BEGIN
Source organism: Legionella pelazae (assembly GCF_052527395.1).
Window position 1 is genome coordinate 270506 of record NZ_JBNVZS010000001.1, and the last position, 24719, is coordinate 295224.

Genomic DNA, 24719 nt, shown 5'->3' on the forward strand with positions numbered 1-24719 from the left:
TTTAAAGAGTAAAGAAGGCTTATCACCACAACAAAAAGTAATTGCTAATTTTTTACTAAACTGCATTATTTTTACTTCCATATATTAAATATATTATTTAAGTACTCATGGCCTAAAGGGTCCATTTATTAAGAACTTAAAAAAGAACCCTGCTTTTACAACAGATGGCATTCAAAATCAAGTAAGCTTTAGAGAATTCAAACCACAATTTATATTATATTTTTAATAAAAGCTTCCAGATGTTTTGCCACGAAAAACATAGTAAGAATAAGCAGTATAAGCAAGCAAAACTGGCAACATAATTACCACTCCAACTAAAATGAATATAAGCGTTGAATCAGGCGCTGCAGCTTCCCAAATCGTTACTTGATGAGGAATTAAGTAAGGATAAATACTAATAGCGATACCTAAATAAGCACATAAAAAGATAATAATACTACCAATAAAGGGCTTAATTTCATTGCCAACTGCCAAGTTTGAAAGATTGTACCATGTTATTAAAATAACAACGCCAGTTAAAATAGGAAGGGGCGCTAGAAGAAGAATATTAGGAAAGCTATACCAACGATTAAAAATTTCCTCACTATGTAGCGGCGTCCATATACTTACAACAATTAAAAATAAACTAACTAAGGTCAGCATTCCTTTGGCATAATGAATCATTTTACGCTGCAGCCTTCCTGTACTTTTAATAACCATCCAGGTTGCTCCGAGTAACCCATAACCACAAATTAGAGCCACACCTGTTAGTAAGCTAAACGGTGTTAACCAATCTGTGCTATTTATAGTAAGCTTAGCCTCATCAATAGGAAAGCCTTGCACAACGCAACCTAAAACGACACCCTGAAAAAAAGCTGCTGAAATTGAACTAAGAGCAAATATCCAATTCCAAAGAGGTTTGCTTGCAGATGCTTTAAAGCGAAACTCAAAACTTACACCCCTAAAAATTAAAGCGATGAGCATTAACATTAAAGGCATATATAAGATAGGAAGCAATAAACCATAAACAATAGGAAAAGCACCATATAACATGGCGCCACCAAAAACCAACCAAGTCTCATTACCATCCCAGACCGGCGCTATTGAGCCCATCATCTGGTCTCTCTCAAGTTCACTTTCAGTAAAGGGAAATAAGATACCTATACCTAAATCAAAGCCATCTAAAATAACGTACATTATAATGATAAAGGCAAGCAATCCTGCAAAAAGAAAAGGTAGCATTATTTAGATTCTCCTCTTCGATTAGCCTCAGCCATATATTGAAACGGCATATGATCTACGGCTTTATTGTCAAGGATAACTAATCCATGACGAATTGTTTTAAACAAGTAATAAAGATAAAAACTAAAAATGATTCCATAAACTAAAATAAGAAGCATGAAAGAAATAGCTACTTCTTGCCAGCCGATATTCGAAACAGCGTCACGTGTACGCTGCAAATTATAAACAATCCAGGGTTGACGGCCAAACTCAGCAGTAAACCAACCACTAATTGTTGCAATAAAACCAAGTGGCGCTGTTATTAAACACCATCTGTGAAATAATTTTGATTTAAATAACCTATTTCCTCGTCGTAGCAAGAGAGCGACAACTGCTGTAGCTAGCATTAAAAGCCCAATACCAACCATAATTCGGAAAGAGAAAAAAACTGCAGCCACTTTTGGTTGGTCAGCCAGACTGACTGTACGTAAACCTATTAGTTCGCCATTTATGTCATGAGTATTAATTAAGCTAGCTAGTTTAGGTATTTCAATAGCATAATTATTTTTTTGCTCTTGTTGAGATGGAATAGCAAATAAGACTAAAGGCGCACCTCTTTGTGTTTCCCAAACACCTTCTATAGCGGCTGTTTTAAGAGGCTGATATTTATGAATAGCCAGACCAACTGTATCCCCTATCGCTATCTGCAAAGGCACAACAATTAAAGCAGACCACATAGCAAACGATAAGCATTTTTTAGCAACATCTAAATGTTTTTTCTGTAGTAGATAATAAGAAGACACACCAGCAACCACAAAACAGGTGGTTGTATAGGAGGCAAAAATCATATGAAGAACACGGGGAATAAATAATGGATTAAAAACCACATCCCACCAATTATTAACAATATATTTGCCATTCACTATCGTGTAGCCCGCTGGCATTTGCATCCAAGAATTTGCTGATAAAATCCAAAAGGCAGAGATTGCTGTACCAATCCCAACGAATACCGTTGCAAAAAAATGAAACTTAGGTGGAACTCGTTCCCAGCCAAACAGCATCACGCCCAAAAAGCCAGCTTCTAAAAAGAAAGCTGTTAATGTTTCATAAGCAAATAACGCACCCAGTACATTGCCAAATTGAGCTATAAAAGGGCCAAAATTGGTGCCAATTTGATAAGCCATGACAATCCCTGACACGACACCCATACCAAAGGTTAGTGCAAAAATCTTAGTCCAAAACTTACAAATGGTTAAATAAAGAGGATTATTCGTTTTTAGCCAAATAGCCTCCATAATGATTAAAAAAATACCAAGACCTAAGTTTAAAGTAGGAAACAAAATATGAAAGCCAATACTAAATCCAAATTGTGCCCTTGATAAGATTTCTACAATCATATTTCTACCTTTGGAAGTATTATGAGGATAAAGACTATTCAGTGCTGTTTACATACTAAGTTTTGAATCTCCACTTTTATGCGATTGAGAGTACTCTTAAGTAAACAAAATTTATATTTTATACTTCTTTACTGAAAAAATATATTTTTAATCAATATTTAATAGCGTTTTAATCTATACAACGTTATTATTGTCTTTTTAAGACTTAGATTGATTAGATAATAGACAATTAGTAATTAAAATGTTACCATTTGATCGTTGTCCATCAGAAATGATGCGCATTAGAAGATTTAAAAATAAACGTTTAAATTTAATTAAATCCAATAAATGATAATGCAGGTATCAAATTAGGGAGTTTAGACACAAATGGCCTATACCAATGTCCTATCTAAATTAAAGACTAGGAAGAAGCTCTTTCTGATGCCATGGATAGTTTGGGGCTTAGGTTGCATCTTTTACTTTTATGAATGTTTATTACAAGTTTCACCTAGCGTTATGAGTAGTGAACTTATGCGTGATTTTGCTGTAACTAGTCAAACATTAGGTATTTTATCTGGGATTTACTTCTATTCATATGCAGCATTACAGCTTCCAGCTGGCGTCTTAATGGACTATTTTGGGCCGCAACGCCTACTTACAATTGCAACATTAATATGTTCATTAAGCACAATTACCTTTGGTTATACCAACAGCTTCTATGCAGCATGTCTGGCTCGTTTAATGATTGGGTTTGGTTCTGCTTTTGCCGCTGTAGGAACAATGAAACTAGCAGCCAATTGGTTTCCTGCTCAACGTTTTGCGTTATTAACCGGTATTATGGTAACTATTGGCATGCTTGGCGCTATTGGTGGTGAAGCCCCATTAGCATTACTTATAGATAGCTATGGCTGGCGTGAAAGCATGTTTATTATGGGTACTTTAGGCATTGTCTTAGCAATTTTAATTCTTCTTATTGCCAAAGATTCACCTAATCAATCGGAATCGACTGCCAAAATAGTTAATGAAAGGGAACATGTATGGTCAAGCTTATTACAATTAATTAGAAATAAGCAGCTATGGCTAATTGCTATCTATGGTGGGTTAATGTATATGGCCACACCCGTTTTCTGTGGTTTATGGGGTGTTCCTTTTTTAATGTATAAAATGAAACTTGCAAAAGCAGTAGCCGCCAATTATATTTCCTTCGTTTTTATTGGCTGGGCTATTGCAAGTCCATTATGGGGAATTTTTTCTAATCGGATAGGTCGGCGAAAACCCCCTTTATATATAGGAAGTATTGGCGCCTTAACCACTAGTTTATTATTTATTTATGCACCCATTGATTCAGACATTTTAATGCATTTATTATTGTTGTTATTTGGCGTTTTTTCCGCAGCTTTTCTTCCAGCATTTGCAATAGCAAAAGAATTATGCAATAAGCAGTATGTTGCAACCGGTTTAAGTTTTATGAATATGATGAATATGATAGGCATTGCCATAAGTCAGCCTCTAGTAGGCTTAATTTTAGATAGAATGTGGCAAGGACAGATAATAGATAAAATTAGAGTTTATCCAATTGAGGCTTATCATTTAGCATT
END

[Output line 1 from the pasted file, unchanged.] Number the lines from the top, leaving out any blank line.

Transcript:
Source organism: Legionella pelazae (assembly GCF_052527395.1).